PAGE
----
The country's eastern region is projected to face average power shortfall of 10.1% in the current fiscal but would have a peak surplus of 4.9%. The country as a whole, will have surplus power of 1.1%.
Nationwide power requirement is pegged at 12,14,642 million units (MU) in FY17 against which the availability is 12,27,895 MU, says the Load Generation Balance Report (LGBR) for 2016-17 by the Central Electricity Authority (CEA).
The northern region is tipped to face average power deficit of 1.8% and peak power shortfall of 1.6% in this fiscal. For the north-eastern region,the deficit is pegged at 8.3% and 3.8% respectively. On the contrary,western and southern regions would be in a position of surplus power both during peak and non-peak hours.
"The assessment of the anticipated power supply position in the country during the year 2016-17 has been made taking into consideration the power availability from various stations in operation, including non-conventional energy sources, fuel availability, and anticipated water availability at hydro electric stations.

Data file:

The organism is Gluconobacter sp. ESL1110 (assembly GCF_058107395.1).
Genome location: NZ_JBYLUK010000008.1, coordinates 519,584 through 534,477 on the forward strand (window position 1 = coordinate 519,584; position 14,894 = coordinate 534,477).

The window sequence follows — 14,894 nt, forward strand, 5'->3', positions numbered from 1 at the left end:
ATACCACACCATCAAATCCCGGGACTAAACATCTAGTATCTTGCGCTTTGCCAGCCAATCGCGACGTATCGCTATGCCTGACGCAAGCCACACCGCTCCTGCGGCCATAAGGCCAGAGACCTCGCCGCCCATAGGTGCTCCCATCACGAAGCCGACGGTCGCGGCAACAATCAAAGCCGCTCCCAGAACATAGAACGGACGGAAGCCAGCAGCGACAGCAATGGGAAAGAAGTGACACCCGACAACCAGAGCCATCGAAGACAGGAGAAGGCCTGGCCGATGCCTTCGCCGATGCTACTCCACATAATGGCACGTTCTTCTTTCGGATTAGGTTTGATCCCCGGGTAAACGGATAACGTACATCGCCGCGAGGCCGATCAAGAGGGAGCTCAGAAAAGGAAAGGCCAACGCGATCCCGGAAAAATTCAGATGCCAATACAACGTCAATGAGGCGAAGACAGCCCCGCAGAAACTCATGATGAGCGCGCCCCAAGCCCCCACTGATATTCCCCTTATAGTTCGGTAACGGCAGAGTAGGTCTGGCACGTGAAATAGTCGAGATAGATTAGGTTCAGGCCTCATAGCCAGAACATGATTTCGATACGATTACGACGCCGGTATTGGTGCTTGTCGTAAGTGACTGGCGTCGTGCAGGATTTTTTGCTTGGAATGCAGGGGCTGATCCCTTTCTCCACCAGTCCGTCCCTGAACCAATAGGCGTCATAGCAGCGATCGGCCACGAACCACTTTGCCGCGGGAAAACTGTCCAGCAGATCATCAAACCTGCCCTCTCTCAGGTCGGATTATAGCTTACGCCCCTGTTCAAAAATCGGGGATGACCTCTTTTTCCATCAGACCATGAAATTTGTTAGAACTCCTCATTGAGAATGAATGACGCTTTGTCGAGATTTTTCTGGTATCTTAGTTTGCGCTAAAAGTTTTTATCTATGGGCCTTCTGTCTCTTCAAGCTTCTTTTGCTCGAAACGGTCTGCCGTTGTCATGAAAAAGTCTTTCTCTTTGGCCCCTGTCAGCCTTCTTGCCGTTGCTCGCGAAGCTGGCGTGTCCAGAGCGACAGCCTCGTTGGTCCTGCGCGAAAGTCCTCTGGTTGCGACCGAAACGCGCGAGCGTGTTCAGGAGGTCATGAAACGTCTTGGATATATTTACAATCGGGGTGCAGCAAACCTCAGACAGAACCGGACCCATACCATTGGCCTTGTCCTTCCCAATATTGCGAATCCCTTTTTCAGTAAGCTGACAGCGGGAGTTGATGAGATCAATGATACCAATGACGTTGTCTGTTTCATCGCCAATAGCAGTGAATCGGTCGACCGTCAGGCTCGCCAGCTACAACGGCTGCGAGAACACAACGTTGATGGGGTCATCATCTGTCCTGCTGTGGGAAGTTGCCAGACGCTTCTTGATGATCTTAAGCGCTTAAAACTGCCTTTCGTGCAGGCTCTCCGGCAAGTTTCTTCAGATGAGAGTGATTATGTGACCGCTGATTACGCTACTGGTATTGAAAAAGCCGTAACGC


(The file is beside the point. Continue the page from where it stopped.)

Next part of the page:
A capacity addition of 16,654.5 Mw during the year 2016-17 comprising 13,440.5 Mw of thermal, 1,714 Mw of hydro and 1,500 Mw of nuclear power stations has been considered. The gross energy generation in the country has been assessed as 1,178 BU from the conventional power plants in operation and those expected to be commissioned during the year", said the CEA report.
During 2015-16, all regions of the country continued to experience energy as well as peak power shortage of varying magnitude on an overall basis, although there were short-term surpluses depending on the season or time of day. The surplus power was sold to deficit states or consumers either through bilateral contracts, power exchanges or traders. The energy shortage varied from 0.2% in the western region to 5.2% in the north-eastern region.
Source- Business standard